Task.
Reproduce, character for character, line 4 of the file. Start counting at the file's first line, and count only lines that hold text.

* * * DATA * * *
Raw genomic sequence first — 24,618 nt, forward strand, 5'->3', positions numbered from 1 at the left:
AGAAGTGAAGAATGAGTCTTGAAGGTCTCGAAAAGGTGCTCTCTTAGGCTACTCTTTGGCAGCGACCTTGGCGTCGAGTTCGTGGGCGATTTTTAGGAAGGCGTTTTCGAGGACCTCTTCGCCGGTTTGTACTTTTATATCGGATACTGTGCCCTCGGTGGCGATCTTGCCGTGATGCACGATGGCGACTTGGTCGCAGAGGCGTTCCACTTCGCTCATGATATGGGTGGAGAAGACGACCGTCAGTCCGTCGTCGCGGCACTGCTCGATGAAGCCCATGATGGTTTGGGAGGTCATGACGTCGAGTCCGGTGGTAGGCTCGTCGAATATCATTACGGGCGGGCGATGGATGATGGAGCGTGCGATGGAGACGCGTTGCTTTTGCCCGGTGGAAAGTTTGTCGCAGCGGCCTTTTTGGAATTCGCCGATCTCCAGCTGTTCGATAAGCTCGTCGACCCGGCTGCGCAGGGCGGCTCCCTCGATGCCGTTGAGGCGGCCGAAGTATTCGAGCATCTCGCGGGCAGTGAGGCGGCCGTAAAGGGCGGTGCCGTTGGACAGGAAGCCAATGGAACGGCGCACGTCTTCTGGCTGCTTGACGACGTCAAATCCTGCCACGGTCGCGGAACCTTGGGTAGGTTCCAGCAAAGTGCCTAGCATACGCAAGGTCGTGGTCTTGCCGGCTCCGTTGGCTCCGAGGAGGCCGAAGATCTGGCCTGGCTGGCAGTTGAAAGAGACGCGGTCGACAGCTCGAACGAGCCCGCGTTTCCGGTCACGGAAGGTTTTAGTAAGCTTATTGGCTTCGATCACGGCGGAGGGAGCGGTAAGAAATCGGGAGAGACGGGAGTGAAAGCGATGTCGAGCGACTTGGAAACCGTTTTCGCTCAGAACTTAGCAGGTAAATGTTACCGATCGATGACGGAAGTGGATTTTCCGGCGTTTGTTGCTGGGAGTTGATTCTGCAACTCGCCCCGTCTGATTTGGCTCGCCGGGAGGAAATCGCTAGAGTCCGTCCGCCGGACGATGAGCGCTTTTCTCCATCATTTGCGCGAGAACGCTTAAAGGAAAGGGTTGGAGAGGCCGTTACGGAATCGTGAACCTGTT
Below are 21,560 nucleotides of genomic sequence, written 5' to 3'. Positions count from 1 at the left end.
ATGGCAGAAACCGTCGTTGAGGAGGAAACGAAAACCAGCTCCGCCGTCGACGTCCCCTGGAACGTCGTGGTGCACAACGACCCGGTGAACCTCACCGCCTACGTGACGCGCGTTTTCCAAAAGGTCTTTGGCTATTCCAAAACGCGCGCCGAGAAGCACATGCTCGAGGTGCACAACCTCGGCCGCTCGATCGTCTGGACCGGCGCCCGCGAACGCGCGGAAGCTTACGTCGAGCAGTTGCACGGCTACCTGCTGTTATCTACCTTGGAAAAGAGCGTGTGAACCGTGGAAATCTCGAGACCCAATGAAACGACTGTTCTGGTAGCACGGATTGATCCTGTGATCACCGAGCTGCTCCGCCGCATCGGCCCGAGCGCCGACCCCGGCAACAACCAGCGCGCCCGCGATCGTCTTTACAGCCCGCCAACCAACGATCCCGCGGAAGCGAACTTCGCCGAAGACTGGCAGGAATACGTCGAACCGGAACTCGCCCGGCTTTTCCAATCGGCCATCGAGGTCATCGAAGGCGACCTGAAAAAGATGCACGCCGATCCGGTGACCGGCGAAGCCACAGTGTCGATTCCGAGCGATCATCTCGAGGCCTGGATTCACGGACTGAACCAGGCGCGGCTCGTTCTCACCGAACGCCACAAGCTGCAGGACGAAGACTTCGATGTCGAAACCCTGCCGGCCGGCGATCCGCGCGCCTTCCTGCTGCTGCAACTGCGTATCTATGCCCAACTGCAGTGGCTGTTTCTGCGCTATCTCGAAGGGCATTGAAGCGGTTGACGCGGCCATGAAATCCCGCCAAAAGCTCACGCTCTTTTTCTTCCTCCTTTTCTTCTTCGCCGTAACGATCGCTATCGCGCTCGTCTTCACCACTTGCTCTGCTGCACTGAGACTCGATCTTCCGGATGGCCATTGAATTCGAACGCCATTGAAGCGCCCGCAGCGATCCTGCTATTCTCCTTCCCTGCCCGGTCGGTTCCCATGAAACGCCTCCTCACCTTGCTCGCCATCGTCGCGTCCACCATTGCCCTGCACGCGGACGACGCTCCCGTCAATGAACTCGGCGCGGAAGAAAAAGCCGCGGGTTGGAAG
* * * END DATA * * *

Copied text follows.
ATGGCAGAAACCGTCGTTGAGGAGGAAACGAAAACCAGCTCCGCCGTCGACGTCCCCTGGAACGTCGTGGTGCACAACGACCCGGTGAACCTCACCGCCTACGTGACGCGCGTTTTCCAAAAGGTCTTTGGCTATTCCAAAACGCGCGCCGAGAAGCACATGCTCGAGGTGCACAACCTCGGCCGCTCGATCGTCTGGACCGGCGCCCGCGAACGCGCGGAAGCTTACGTCGAGCAGTTGCACGGCTACCTGCTGTTATCTACCTTGGAAAAGAGCGTGTGAACCGTGGAAATCTCGAGACCCAATGAAACGACTGTTCTGGTAGCACGGATTGATCCTGTGATCACCGAGCTGCTCCGCCGCATCGGCCCGAGCGCCGACCCCGGCAACAACCAGCGCGCCCGCGATCGTCTTTACAGCCCGCCAACCAACGATCCCGCGGAAGCGAACTTCGCCGAAGACTGGCAGGAATACGTCGAACCGGAACTCGCCCGGCTTTTCCAATCGGCCATCGAGGTCATCGAAGGCGACCTGAAAAAGATGCACGCCGATCCGGTGACCGGCGAAGCCACAGTGTCGATTCCGAGCGATCATCTCGAGGCCTGGATTCACGGACTGAACCAGGCGCGGCTCGTTCTCACCGAACGCCACAAGCTGCAGGACGAAGACTTCGATGTCGAAACCCTGCCGGCCGGCGATCCGCGCGCCTTCCTGCTGCTGCAACTGCGTATCTATGCCCAACTGCAGTGGCTGTTTCTGCGCTATCTCGAAGGGCATTGAAGCGGTTGACGCGGCCATGAAATCCCGCCAAAAGCTCACGCTCTTTTTCTTCCTCCTTTTCTTCTTCGCCGTAACGATCGCTATCGCGCTCGTCTTCACCACTTGCTCTGCTGCACTGAGACTCGATCTTCCGGATGGCCATTGAATTCGAACGCCATTGAAGCGCCCGCAGCGATCCTGCTATTCTCCTTCCCTGCCCGGTCGGTTCCCATGAAACGCCTCCTCACCTTGCTCGCCATCGTCGCGTCCACCATTGCCCTGCACGCGGACGACGCTCCCGTCAATGAACTCGGCGCGGAAGAAAAAGCCGCGGGTTGGAAG